Embryonic cells sense stiffness in order to form the face
Cells in the developing embryo can sense the stiffness of other cells around them, which is key to them moving together to form the face and skull, finds a new study by UCL researchers. In the study of frog embryos researchers found that embryonic cells can navigate away from soft regions of the embryo and toward harder regions.

Environment - Life Sciences - 08.12.2021
Tropical frogs can adapt to climate change, but rapid warming still a huge threat
Tropical frogs can adapt to climate change, but rapid warming still a huge threat
A population of Seychelles frog have adapted to a warmer climate over time, but as these adaptations have evolved gradually, the rapidly warming climate still poses a threat to species' survival, according to a new study led by a UCL researcher. In the study published in Global Change Biology , the researchers report that a subgroup of the Seychelles frog ( Sooglossus sechellensis) adapted to historic sea level rise after finding themselves on an island with a different climate.

Environment - Chemistry - 08.12.2021
Wildfire Smoke Increases Ozone Pollution
Using data gathered from a specially equipped jet that spent a month flying through and studying wildfire plumes, scientists have a better understanding now of how wildfire smoke impacts air quality. Crucially, they found a mechanism for predicting the production of the pollutant ozone-which, at the ground level, can create poor breathing conditions and also harm ecosystems.

Computer Science - Microtechnics - 08.12.2021
Engineers Teach AI to Navigate Ocean with Minimal Energy
Engineers Teach AI to Navigate Ocean with Minimal Energy
Research could enable monitoring of our oceans or exploration of alien ocean worlds Engineers at Caltech, ETH Zurich, and Harvard are developing an artificial intelligence (AI) that will allow autonomous drones to use ocean currents to aid their navigation, rather than fighting their way through them.

Physics - 08.12.2021
Transforming Materials with Light
Imagine windows that can easily transform into mirrors, or super high-speed computers that run not on electrons but light. These are just some of the potential applications that could emerge from optical engineering, the practice of using lasers to rapidly and temporarily change the properties of materials.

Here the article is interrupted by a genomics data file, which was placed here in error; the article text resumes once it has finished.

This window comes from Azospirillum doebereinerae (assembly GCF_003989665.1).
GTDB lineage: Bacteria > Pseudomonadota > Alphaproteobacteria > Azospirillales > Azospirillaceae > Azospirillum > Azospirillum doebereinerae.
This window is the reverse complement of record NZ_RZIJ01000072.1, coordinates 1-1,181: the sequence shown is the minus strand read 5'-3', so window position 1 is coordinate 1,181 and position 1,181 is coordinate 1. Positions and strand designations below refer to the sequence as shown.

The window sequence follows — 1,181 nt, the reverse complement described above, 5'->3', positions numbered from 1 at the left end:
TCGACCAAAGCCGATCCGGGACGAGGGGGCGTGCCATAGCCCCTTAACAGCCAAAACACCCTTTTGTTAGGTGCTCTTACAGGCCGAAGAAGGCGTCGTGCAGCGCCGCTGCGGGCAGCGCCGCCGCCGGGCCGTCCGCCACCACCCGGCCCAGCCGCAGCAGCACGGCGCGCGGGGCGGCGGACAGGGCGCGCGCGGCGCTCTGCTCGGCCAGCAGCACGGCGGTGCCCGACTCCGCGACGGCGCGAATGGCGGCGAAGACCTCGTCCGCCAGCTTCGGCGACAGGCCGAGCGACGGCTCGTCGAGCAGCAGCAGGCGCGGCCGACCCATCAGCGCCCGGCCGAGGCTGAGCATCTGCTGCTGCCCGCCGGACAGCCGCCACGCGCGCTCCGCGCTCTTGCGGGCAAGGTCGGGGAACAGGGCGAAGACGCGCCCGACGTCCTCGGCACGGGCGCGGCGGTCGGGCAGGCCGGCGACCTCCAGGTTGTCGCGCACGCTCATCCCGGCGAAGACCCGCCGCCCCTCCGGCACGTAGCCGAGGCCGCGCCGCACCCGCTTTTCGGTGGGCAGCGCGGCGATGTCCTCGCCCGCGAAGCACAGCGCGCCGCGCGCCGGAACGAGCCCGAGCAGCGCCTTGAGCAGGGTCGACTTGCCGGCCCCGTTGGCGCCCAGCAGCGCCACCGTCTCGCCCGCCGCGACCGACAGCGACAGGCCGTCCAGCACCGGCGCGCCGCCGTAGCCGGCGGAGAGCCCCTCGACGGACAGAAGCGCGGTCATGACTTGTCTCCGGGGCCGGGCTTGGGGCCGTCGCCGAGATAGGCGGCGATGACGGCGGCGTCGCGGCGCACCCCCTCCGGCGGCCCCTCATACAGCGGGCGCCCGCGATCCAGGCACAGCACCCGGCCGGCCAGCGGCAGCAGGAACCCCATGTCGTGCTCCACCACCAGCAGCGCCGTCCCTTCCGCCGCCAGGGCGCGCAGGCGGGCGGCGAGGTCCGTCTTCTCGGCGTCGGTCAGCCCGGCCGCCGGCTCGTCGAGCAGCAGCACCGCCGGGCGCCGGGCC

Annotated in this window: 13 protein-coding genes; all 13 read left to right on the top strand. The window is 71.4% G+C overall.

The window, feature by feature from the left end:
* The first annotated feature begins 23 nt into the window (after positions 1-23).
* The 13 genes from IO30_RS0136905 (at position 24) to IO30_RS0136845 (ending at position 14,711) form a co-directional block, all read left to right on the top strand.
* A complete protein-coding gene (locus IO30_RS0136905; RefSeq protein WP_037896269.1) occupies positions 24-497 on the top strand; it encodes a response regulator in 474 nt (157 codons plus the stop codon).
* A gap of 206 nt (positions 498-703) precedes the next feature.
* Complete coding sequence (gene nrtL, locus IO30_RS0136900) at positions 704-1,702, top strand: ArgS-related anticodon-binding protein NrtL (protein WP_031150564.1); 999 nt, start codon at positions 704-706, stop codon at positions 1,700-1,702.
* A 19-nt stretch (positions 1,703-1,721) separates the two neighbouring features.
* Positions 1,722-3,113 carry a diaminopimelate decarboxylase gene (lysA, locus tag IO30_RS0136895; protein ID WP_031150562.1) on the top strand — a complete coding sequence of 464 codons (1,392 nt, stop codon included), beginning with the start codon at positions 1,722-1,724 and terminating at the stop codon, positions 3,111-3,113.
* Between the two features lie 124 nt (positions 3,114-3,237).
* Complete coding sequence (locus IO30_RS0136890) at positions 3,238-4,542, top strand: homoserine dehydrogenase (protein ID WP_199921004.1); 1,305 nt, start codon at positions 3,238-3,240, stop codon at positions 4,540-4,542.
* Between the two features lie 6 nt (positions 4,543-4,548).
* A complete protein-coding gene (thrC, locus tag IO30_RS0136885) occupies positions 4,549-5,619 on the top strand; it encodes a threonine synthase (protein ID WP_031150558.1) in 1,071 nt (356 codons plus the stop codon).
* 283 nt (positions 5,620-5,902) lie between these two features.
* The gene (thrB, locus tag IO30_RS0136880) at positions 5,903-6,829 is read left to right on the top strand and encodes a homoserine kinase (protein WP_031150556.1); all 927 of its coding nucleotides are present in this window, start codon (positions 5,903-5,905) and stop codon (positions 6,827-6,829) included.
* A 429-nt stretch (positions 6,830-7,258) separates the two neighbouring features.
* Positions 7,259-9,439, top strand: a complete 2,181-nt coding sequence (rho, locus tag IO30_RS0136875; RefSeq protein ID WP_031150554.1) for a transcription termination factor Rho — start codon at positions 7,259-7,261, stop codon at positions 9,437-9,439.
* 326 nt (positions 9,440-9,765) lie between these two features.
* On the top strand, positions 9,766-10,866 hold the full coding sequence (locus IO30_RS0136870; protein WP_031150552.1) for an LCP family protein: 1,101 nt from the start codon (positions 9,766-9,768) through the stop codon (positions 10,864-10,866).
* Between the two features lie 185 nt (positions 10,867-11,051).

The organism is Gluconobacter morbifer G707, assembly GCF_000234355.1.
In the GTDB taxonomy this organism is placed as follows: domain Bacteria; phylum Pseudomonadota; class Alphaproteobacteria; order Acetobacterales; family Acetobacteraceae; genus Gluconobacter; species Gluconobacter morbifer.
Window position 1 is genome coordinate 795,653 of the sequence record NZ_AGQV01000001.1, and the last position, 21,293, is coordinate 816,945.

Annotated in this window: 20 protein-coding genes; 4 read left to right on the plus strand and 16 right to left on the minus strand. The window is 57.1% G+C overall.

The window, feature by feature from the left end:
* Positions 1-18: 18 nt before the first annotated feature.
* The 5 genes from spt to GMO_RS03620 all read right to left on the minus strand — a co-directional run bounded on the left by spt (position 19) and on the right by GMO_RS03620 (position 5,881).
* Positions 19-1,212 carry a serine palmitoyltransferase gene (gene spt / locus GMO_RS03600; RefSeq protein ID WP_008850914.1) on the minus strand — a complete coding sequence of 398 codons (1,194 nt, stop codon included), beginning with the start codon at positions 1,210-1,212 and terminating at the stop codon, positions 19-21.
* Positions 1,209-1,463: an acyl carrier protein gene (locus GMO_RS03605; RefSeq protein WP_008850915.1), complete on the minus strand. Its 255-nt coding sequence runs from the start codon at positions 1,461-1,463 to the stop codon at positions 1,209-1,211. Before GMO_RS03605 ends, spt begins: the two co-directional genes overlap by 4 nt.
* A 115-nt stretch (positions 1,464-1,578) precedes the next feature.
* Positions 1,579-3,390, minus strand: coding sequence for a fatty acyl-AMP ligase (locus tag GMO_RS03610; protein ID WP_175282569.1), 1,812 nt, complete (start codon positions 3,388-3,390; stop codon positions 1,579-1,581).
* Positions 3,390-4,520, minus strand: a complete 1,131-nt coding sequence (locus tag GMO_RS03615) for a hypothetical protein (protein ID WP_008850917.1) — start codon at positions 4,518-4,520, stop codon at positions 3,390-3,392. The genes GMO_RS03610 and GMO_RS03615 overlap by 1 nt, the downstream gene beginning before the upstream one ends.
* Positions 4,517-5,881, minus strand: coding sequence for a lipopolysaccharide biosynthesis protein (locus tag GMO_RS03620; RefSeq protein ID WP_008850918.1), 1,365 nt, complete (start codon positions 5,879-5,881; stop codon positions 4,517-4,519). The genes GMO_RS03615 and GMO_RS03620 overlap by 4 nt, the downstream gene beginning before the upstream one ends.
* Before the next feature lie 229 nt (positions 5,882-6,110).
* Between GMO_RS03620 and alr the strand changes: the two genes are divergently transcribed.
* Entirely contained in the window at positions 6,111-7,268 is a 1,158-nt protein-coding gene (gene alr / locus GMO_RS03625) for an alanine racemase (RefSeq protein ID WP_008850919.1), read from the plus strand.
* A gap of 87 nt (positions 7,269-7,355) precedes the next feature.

Astronomy / Space Science - 08.12.2021
International team, including U-M astronomer, observes planet orbiting b Centauri
International team, including U-M astronomer, observes planet orbiting b Centauri
The European Southern Observatory's Very Large Telescope has captured an image of a planet orbiting b Centauri, a two-star system that can be seen with the naked eye. This is the hottest and most massive planet-hosting star system found to date, and the planet was spotted orbiting it at 100 times the distance Jupiter orbits the sun.

Health - Pharmacology - 07.12.2021
A New Strategy to Transform Liver Cancer Immunotherapy
For most liver cancer patients, immunotherapy does not produce effective results but new data suggests a revamped strategy can make unresponsive liver tumors highly responsive In recent years, tumor immunotherapy has emerged as a highly promising and much-touted oncological approach. It is based on using humanized antibodies called immune checkpoint inhibitors (ICIs) to block the cellular pathways that inhibit the activity of T lymphocytes, a type of immune system cells that help protect the body from infection and may help fight cancer.